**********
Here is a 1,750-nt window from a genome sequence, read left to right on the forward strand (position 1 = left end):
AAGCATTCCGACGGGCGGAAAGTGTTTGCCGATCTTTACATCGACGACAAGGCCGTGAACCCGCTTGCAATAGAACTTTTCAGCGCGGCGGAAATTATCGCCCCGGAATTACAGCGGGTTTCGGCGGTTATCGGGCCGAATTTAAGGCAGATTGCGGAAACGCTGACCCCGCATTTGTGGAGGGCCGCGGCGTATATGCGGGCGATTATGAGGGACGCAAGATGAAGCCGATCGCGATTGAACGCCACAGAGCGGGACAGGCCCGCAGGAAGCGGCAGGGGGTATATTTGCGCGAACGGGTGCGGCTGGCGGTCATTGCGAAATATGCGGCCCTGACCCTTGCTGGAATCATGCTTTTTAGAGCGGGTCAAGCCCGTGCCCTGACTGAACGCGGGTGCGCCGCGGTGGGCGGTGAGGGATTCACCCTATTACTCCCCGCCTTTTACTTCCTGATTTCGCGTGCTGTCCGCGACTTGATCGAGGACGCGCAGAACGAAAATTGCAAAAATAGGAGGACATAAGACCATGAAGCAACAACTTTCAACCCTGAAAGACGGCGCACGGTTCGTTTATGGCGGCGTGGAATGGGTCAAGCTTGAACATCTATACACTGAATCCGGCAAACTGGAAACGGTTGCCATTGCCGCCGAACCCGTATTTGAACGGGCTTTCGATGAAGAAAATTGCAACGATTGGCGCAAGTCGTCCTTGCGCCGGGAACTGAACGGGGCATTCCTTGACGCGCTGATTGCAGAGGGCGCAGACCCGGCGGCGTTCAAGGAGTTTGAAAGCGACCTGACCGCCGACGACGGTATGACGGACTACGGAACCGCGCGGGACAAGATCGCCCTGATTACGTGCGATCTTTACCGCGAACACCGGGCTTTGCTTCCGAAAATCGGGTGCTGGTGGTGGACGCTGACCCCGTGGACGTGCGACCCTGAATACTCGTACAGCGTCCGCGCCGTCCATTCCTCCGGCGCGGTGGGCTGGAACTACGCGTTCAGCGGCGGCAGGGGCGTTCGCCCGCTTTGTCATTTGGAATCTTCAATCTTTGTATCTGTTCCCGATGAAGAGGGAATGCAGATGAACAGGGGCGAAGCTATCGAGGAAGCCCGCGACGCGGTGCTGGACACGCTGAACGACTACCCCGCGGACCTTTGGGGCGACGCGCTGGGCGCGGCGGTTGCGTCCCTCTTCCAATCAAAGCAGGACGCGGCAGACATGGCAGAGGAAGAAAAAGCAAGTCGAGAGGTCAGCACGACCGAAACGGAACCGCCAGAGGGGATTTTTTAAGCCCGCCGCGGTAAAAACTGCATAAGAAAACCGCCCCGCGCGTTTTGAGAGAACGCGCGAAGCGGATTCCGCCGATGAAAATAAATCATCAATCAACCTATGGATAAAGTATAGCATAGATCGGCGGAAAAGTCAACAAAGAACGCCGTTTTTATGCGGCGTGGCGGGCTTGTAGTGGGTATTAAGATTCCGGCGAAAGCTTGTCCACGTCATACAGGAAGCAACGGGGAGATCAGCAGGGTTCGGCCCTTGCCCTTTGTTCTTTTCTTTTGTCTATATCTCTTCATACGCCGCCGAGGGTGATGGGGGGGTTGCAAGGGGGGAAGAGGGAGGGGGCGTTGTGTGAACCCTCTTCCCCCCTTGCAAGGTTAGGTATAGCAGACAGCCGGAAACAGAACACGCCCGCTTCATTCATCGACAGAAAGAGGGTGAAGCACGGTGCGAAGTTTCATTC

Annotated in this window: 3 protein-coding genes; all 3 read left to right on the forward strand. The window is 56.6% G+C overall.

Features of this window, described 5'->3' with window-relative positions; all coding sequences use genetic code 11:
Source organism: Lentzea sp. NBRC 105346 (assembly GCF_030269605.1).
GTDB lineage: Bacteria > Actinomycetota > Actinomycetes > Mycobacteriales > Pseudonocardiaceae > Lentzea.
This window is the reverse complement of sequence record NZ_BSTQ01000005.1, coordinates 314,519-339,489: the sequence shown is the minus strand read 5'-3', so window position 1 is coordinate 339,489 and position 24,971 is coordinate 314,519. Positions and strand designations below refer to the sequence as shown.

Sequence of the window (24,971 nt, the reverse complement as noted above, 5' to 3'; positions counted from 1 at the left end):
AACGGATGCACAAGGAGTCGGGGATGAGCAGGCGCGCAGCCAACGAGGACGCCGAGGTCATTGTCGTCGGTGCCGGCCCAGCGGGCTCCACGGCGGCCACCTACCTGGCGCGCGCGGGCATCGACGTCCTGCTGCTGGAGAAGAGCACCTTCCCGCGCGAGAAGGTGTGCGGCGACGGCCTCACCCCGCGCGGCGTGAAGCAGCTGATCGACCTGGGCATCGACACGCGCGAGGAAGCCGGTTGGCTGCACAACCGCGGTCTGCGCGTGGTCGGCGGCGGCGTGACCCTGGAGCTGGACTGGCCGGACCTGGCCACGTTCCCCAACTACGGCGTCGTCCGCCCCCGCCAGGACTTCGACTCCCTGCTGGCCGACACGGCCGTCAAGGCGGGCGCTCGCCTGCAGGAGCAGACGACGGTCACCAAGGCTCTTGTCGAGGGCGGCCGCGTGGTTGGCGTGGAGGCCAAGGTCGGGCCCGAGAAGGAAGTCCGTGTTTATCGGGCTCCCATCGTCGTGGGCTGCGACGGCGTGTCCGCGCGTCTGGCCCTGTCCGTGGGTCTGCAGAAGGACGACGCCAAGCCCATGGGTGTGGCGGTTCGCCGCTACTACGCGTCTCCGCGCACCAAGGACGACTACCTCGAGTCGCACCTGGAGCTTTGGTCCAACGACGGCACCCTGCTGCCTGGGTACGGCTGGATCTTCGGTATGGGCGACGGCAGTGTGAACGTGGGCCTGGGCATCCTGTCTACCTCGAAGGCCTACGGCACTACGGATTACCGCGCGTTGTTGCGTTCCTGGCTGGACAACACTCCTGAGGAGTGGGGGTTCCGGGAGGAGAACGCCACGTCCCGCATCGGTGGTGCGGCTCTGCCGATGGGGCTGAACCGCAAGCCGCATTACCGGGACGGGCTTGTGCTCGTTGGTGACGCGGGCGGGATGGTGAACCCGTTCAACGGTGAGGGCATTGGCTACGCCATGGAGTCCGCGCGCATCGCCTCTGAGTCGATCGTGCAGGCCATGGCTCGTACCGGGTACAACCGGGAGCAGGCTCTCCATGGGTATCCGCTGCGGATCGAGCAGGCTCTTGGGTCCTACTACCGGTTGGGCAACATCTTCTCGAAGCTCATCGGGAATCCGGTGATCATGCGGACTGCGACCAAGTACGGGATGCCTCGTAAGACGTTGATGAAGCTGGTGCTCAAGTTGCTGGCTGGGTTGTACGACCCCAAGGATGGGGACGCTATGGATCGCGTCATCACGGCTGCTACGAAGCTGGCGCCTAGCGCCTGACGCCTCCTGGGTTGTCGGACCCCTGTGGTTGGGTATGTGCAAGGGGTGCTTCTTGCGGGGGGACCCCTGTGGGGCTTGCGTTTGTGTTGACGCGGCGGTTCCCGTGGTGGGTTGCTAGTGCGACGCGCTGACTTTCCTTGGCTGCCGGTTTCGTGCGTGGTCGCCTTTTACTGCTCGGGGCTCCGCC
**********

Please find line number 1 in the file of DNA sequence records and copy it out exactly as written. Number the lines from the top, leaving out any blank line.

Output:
Here is a 1,750-nt window from a genome sequence, read left to right on the forward strand (position 1 = left end):